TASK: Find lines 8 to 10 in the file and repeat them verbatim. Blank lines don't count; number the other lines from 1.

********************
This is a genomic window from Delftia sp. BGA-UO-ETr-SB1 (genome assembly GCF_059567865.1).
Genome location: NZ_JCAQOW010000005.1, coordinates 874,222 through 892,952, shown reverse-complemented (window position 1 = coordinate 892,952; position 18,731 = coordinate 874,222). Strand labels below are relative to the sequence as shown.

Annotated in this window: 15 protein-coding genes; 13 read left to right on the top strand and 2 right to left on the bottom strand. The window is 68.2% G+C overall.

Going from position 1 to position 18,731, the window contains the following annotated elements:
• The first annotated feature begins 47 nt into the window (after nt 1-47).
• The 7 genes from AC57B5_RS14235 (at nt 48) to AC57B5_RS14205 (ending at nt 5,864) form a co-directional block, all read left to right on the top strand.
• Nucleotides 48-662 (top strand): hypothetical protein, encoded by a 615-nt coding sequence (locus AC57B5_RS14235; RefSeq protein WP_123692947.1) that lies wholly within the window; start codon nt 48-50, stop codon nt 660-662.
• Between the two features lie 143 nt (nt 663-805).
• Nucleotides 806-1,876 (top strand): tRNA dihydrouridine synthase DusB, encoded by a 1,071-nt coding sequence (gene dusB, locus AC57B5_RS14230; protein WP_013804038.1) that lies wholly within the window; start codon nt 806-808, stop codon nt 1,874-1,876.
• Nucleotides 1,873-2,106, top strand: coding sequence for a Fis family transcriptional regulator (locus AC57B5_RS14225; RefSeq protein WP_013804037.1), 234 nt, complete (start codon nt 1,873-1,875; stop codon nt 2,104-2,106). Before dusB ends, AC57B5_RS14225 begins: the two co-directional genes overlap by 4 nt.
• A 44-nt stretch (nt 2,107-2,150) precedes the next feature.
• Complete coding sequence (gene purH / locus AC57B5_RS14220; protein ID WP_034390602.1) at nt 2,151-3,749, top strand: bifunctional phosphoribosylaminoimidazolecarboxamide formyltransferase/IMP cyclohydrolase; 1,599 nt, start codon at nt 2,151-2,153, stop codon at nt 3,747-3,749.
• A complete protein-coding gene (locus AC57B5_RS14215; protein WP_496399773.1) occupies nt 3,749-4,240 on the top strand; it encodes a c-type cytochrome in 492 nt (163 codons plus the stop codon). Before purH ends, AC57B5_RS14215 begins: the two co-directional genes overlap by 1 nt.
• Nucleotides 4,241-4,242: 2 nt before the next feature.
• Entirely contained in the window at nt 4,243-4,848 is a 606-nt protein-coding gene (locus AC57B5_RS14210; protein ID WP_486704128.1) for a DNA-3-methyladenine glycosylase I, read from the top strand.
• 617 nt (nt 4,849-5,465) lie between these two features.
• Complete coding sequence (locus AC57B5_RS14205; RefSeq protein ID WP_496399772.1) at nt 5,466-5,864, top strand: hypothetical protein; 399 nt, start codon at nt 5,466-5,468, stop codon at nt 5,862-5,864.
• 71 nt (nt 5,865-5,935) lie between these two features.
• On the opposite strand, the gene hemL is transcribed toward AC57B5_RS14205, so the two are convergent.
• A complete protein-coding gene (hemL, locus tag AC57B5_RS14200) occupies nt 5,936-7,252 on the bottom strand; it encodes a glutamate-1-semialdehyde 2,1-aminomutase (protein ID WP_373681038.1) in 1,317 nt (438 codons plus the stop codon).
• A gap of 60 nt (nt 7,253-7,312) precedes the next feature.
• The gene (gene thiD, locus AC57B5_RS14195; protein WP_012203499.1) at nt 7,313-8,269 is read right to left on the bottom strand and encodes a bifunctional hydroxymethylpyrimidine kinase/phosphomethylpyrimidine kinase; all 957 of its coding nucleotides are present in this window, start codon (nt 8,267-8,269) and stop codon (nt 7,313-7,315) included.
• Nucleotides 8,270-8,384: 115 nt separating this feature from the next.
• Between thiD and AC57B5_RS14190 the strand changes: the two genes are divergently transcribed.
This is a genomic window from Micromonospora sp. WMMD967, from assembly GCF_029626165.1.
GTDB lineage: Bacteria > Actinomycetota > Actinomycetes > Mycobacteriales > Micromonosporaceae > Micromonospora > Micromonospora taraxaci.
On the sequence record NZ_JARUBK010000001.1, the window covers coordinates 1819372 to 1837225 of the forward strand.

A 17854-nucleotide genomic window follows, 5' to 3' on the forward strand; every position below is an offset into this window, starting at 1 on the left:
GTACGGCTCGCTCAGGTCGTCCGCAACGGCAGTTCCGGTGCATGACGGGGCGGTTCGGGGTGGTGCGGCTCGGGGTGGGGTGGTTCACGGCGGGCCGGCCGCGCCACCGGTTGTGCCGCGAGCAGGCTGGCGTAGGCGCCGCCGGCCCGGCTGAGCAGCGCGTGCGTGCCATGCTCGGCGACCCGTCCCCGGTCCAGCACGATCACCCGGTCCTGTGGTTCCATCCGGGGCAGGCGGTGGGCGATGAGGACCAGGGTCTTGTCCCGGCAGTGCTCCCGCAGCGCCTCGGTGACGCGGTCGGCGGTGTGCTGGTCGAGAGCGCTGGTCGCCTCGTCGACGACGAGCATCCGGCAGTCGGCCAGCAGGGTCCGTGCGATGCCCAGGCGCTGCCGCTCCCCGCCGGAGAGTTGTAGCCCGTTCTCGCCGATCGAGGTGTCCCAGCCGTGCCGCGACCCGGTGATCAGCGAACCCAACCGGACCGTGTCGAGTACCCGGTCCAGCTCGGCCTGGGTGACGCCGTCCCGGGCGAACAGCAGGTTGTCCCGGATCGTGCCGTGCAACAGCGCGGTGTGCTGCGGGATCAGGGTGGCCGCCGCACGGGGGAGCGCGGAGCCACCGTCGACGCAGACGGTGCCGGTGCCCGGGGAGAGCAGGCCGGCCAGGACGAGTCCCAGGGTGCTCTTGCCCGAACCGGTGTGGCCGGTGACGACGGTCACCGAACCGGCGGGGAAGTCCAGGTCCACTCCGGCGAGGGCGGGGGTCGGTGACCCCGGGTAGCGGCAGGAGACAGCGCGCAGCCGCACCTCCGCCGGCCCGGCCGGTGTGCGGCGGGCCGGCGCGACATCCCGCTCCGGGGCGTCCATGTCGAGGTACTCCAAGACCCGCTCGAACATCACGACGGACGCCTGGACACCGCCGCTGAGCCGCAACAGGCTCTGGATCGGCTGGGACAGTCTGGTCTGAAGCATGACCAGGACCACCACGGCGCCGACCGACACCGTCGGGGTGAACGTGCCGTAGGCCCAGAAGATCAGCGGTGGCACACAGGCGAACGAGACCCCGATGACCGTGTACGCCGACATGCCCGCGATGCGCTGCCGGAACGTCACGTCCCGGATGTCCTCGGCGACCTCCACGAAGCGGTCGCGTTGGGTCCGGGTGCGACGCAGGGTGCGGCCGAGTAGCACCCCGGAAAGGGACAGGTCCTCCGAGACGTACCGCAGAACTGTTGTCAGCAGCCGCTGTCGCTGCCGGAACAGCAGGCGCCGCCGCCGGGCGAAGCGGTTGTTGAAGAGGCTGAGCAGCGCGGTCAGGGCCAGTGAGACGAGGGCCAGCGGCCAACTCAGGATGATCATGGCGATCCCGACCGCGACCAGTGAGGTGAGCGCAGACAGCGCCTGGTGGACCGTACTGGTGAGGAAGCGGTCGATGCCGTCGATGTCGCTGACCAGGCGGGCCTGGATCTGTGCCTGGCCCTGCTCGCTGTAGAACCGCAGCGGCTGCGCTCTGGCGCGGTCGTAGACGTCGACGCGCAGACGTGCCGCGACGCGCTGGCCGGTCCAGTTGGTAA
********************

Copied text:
• Between the two features lie 143 nt (nt 663-805).
• Nucleotides 806-1,876 (top strand): tRNA dihydrouridine synthase DusB, encoded by a 1,071-nt coding sequence (gene dusB, locus AC57B5_RS14230; protein WP_013804038.1) that lies wholly within the window; start codon nt 806-808, stop codon nt 1,874-1,876.
• Nucleotides 1,873-2,106, top strand: coding sequence for a Fis family transcriptional regulator (locus AC57B5_RS14225; RefSeq protein WP_013804037.1), 234 nt, complete (start codon nt 1,873-1,875; stop codon nt 2,104-2,106). Before dusB ends, AC57B5_RS14225 begins: the two co-directional genes overlap by 4 nt.